Anyone who has ever received massage will tell you something similar. It's common to hear how a therapist has magic golden hands, or a calm relaxing spirit. Many people just really need the break from life and come out of the therapy room full of life energy and new ideas. The truth is that each of us approach life from a different angle, and your experience will likely be different from that of anyone else. Today I'm going to tell you about the time I felt like I had run a marathon after my massage.
Definitely NOT a back rub
If you've never received massage, you might have visions of a dim room full of flickering candles and new-agey music. The reality may be very different, and really depends on what you communicate to the therapist that you'd like to receive, but difinitively what it is not is just a rub down. There are specific movements that a therapist should take to help you move towards healing and homeostasis. Some of the given purposes of massage include:
To the issue of Massage Induced Soreness
You may not come into the clinic with specific areas of ouchness, but if the therapist finds a muscle that is not doing the job that it is supposed to be doing and starts to work on it you will quickly notice the soreness from the new action. Massaging the muscles stretches them and encourages blood flow to areas which might not have had adequate movement or circulation in some time. It's similar to going to the gym and forcing your body to do new things, or carrying boxes while moving from house to house. These actions are not performed by your body every day, and they often shed light on our weaker areas and those most in need of work.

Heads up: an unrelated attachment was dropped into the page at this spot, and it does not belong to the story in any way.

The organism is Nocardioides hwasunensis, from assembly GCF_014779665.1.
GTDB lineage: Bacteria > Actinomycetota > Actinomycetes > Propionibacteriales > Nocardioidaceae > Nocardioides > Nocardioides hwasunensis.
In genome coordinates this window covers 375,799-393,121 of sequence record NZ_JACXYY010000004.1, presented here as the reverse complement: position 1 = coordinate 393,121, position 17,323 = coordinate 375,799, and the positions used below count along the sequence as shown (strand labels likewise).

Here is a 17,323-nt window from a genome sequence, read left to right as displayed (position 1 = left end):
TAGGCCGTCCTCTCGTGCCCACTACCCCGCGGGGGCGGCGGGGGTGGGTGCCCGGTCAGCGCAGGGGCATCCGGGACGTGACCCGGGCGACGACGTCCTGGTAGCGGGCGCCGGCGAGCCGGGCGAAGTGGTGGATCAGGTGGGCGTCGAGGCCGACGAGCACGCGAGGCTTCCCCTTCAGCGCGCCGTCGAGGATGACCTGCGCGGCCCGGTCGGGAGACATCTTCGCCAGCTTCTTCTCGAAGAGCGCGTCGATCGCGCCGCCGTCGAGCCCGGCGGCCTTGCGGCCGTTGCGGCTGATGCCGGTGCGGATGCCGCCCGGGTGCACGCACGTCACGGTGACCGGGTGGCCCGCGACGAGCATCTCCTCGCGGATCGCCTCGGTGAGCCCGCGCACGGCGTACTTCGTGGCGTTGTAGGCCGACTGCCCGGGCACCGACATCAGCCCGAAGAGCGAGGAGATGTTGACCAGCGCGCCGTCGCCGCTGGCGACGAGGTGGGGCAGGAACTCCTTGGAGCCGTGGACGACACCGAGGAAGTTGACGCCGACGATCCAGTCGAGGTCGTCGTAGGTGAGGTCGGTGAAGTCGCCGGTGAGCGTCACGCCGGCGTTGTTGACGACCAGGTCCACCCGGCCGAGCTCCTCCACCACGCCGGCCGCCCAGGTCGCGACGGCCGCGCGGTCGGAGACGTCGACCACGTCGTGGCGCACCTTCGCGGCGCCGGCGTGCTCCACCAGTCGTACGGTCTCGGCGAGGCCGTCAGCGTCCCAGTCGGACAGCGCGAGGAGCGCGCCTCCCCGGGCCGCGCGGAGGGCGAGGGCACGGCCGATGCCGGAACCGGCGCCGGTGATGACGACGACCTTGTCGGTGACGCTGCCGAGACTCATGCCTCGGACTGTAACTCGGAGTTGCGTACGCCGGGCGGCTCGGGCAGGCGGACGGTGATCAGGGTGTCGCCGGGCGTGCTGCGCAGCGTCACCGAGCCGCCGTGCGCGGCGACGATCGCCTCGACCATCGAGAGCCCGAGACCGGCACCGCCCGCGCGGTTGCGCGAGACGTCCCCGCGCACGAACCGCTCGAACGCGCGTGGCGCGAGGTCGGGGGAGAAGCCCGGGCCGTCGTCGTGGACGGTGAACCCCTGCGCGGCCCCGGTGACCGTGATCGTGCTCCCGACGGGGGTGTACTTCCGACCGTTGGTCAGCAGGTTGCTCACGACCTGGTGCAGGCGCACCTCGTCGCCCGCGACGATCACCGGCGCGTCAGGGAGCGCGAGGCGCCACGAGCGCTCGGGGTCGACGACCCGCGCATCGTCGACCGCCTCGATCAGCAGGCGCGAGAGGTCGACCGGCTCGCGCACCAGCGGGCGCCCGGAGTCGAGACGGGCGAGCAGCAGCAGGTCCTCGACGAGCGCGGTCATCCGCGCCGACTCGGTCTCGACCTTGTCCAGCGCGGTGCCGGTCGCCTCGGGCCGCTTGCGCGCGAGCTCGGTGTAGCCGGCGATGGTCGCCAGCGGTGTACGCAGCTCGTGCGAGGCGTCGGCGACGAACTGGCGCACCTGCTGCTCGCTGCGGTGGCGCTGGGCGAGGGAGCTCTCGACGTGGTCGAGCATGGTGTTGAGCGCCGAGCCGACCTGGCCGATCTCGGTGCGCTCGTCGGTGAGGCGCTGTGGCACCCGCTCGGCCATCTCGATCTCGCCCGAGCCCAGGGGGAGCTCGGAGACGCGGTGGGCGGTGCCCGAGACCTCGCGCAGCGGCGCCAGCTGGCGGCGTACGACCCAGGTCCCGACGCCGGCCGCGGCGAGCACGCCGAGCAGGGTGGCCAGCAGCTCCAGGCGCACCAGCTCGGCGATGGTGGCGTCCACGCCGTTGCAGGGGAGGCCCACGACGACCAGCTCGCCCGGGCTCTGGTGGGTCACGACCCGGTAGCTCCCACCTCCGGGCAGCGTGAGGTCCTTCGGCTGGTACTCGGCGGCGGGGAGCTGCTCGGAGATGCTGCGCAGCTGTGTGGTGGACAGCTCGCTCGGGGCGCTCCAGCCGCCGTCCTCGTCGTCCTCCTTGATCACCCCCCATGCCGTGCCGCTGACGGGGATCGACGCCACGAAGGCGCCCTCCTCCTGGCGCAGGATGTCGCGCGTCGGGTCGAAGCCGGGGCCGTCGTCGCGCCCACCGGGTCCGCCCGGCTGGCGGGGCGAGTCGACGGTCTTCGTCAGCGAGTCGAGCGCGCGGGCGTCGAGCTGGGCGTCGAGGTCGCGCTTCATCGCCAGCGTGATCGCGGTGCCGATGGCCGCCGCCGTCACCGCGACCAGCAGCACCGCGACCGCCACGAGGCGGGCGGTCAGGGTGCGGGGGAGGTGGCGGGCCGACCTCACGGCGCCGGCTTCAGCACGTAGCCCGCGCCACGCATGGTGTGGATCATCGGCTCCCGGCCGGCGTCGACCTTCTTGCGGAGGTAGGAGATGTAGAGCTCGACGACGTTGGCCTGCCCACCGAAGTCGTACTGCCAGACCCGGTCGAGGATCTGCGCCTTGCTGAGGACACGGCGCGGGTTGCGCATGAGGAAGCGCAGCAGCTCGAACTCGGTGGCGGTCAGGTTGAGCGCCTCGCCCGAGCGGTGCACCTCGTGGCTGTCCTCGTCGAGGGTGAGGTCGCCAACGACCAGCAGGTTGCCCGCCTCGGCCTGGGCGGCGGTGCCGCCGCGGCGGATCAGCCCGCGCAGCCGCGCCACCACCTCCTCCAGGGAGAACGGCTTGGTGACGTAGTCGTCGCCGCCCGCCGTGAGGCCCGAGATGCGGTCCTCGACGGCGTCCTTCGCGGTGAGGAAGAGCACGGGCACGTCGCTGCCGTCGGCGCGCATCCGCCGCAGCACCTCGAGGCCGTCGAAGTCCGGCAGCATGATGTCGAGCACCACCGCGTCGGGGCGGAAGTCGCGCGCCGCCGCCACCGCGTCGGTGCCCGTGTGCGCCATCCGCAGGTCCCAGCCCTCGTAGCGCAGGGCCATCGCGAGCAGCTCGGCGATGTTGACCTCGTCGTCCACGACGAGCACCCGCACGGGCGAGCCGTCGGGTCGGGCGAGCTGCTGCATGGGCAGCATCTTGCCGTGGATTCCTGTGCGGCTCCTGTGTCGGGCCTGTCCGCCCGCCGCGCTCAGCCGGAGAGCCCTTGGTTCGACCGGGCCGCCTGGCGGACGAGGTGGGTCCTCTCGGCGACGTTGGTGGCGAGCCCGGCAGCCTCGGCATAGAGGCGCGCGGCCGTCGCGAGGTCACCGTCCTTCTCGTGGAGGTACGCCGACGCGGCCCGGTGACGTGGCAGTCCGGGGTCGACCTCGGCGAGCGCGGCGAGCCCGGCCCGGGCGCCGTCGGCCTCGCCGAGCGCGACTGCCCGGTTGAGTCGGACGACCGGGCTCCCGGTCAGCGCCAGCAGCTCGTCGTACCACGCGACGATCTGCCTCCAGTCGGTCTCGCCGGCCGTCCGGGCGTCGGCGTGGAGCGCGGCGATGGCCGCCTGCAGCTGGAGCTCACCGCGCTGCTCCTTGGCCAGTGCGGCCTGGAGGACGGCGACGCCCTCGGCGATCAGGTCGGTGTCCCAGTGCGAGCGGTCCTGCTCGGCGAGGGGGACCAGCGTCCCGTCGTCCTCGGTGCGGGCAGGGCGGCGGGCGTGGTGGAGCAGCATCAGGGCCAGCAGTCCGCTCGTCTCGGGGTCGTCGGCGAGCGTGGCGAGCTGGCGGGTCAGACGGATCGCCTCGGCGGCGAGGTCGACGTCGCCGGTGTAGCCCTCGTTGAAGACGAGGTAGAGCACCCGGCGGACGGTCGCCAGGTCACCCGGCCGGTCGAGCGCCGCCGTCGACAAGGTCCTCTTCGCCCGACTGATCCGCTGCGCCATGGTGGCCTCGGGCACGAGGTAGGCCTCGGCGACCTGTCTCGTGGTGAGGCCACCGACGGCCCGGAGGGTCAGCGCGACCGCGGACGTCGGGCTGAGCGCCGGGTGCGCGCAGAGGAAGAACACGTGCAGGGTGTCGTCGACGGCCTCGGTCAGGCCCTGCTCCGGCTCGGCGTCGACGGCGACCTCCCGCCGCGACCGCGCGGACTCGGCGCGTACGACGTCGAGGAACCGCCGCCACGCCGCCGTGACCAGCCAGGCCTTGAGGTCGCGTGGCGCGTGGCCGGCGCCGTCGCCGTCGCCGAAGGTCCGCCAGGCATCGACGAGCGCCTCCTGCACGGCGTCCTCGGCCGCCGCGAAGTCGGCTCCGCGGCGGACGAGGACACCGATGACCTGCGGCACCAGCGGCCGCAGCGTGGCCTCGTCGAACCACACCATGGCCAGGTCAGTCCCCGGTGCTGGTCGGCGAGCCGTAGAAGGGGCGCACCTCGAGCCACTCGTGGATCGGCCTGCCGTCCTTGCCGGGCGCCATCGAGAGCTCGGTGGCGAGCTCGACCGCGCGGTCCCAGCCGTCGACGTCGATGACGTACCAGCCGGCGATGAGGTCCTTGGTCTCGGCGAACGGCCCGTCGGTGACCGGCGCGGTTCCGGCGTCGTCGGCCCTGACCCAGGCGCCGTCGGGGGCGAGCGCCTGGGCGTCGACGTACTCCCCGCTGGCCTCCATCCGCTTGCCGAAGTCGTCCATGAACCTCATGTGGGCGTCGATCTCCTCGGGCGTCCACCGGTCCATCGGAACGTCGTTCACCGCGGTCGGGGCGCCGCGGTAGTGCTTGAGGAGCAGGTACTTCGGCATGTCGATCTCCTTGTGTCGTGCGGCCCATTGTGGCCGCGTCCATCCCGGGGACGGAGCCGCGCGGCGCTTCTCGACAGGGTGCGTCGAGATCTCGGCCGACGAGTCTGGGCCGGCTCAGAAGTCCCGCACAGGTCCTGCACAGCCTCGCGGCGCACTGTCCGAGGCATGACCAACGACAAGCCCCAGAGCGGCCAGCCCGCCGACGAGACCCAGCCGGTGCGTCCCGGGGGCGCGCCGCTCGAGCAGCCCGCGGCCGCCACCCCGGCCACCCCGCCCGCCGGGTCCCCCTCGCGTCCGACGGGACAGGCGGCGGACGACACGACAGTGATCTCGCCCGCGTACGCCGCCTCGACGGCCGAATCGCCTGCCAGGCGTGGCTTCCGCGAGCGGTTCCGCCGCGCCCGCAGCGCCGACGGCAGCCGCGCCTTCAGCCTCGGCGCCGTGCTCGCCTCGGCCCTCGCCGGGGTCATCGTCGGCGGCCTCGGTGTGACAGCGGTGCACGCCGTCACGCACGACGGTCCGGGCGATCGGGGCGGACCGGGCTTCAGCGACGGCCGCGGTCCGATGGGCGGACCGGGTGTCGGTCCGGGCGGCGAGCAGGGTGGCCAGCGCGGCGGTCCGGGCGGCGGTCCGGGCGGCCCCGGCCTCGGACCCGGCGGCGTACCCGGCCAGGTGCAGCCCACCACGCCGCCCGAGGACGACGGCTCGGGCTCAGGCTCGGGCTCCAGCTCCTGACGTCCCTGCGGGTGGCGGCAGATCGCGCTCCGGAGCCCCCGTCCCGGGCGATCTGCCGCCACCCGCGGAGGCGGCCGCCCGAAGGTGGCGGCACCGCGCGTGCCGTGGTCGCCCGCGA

Talk to Your Therapist
Trust me when I say that as a therapist I know exactly how it feels to have a good, specific, therapeutic massage. I have spent hours on the table, both in training and in self care deliberately learning the client's experience for the techniques that I employ. I have even had some therapists work too deeply for my tissue's flexibility and experienced resultant bruising and soreness that lasted for days. This is never the desired outcome, which is why it is crucial for the therapist to maintain good verbal communication with the client. Consent is yours to give and may be revoked at any time. If your therapist can't describe what they are doing and why it is hurting, you may be seeing the wrong person.
Managing Effects of Soreness
So the tightrope that we walk while performing a custom deep tissue sports and or medical massage is to be effective towards the benefit of the client without causing undue stress either during the work or after the massage. The truth is...you should feel different, you should know that someone has manipulated your muscles, and you should treat yourself well for recovery. Here are some things that you can do:
Additionaly, you should share your thoughts with your therapist. There are many things which can be employed to make your session as comfortable and as productive as possible. You might explore different techniques, alter the intensity or lenght of your session, the therapist can use a different strategy to work with your trouble spots. All you have to do is ask.